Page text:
Wednesday, July 19, 2017

Writing isn't easy

So sorry for the delay in this post. Life has been so crazy for me lately I forget what day it is.
Don't get me started. Anywho, here is my post. Hope you enjoy it!

“Thank you for sending your manuscript, however I regret to inform you that your novel does not fit our needs at this time”
This is every author’s nightmare.  It certainly was mine. For years I wrote, pouring my heart out in each and every story, creating likeable characters only to hear it was rejected. Talk about feeling upset. One rejection letter was bad enough, the tenth was devastating. What was I doing wrong?
Apparently, everything.
I couldn’t understand why my stories weren’t being accepted. I had a strong beginning, an interesting conflict, a couple who meet and fall in love and a zinger ending. What more do these publishing companies want? I was soon to find out that there was a lot more to writing than creating a likeable story.  They wanted good grammar.  I’ve got a grade nine education, learned the basics in school, but apparently it was only the beginning.  I was ready to toss it in, give up on a dream of being an author when my loving hubby convinced me to give it one more try.
Reluctantly and half-heartedly I obliged him and did some research on-line to help me make my story better. Little did I know that what I was about to do would make my dream come true. Searching the internet I came across an epublishing company holding a contest. I had no idea what an ebook was. But hey, why not give it a shot. I took one of my many stories, wrote up a synopsis (not an easy job, trust me) and emailed it to the company. Two weeks later I received an email stating that my story had not won the contest but that I had come in second place. Boy did that perk me up.  As I continued to read the long email from the co-owner and senior editor my hopes began to rise. She loved my story, but given that it was a romance contest, they could not accept it because it did not have a happy ending. A must in romance. And finally, at the end of the letter she told me that she loved the story and encouraged me to fix it up and resubmit. Then she went on to say if I had other stories to please submit them as well. WOW! Someone actually liked my story and wanted to accept it. I was over the moon!
I spent the next two weeks polishing my stories. Feeling confident in myself and my work, I submitted two other stories, both romance.  To my surprise and utter joy she responded stating that one of the stories fit their needs perfectly. It was the next line that completely blew me away. “Congratulations for choosing our publishing house for your book. Attached is a contract and information about the publishing process.”  I stared at those few words, mesmerized and yes, a little in shock. Was she seriously contracting my work? The next thing I did was begin to scream. My husband and kids thought I had lost my mind. Until I told them why.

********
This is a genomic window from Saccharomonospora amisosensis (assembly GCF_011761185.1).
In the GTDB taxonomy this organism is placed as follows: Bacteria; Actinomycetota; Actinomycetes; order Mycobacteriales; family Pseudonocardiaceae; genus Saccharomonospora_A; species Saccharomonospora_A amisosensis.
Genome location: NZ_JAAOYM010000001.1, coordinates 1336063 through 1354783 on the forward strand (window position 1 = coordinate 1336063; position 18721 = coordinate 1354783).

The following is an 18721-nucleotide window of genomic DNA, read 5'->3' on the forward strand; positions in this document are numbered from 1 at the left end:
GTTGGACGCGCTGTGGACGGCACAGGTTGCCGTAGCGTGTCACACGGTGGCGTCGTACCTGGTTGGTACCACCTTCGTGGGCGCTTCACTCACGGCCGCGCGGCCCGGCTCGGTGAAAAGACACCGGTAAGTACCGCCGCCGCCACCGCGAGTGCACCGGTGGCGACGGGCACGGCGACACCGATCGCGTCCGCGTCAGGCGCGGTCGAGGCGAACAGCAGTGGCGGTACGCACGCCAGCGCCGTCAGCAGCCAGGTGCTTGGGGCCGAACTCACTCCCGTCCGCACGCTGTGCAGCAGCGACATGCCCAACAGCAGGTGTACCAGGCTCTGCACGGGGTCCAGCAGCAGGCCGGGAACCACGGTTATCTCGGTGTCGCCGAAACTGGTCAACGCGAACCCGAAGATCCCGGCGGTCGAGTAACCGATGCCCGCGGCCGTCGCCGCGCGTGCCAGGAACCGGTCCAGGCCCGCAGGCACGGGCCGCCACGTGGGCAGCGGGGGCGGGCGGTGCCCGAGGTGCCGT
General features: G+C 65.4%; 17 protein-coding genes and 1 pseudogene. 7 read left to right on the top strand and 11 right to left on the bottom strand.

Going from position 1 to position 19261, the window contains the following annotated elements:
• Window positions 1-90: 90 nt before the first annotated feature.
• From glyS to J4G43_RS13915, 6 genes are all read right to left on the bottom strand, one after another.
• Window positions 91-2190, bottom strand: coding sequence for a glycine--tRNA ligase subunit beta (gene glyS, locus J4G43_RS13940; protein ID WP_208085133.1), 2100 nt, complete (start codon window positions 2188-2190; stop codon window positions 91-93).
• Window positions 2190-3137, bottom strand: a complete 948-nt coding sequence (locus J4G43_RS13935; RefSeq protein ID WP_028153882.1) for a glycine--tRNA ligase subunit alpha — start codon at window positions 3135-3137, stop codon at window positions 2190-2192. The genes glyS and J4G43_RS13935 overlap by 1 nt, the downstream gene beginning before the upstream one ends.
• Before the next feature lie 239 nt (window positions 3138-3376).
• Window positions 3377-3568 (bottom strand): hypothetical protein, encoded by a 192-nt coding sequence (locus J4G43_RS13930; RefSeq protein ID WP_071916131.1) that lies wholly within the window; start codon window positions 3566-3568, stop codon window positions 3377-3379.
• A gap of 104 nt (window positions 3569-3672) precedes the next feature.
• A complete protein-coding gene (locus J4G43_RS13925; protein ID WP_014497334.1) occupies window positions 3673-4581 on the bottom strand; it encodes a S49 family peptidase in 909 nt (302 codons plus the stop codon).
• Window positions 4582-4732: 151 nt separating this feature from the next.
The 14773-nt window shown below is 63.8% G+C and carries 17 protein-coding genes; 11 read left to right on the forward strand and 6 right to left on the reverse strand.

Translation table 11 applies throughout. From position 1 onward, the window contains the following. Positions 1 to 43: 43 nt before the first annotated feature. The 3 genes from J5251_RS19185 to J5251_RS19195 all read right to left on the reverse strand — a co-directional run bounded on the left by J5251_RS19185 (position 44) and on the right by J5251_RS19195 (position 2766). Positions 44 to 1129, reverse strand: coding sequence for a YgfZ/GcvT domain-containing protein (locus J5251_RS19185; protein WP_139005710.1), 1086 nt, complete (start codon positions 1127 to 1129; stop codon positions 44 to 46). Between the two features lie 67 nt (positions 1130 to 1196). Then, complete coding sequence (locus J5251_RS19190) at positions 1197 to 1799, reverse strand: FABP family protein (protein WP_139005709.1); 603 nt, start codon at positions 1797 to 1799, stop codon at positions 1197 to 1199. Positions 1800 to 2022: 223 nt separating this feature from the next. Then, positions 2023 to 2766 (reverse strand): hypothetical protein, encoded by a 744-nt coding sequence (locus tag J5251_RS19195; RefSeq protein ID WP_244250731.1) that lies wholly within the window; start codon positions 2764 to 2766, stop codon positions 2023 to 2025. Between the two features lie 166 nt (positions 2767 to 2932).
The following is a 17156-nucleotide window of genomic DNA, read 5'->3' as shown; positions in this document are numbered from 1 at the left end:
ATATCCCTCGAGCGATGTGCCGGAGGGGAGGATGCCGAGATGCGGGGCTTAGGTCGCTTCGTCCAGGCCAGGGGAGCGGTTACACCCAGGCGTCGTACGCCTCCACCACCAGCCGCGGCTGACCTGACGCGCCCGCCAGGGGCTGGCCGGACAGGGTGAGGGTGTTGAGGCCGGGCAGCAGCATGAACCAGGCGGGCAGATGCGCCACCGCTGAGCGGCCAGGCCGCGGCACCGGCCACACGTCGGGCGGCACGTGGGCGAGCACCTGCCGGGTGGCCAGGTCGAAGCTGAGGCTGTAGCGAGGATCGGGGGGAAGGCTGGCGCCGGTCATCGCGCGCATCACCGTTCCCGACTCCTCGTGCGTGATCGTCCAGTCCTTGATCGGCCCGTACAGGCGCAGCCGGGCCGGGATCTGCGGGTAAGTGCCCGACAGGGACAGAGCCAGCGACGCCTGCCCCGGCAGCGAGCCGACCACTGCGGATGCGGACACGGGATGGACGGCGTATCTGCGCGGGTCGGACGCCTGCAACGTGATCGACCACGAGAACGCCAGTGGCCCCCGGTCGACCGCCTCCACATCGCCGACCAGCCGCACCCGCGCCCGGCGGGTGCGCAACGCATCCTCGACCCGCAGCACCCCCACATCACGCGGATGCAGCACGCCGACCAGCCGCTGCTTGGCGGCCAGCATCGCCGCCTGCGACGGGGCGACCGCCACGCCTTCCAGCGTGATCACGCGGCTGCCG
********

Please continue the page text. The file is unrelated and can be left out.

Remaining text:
There is no greater feeling than having your dream come true.
Still, it would be a long process before the book would actually be published. In another email this wonderfully supportive senior editor explained to me what needed to be fixed in my story. She had a long list, which felt overwhelming at first, of things I needed to correct.
 “You need to be careful with your POV.”
I was baffled as to what she meant. So back to the internet I went and did a search for POV. Point of View. Ah, now I get it. Now what? I had no idea that I couldn’t have each character have their own internal thoughts. What was wrong with that? Simple. The reader can’t develop a connection to the lead characters if others point of views are mixed into the story. So there I was, going through the entire manuscript for POV errors. Its amazing what you find when you are deliberately looking for one specific error. I had the Heroine’s thoughts, mix in with the hero as well as the protagonist and other characters. Now I had to decide who should be the primary voice in my story. Not an easy decision. So I mixed the hero and the heroine and gave them each their own voice. The key was to keep them separate.

This was written nearly eight years ago and boy have I come far. Since this was written I have published nineteen books, some aren’t published any longer. Its been a hell of a ride. I’ve had some great editors in my career, and they’ve helped me fine tune my books. Without them, I would be lost.  I by no means am a perfect writer with no mistakes. But sometimes its hard to see those until the editor takes a run at it.  Thanks to those editors I’ve had plenty of success.
What is the moral of this story. Simple. Learn everything you can about writing and the industry. Fine tune your stories. Aside from spelling and grammar errors, check for POV, plot, time, season, location, if your character is drinking on one scene but no longer has the drink in the next. All of these suggestions can go a long way to making your story better.

So, happy writing everyone!

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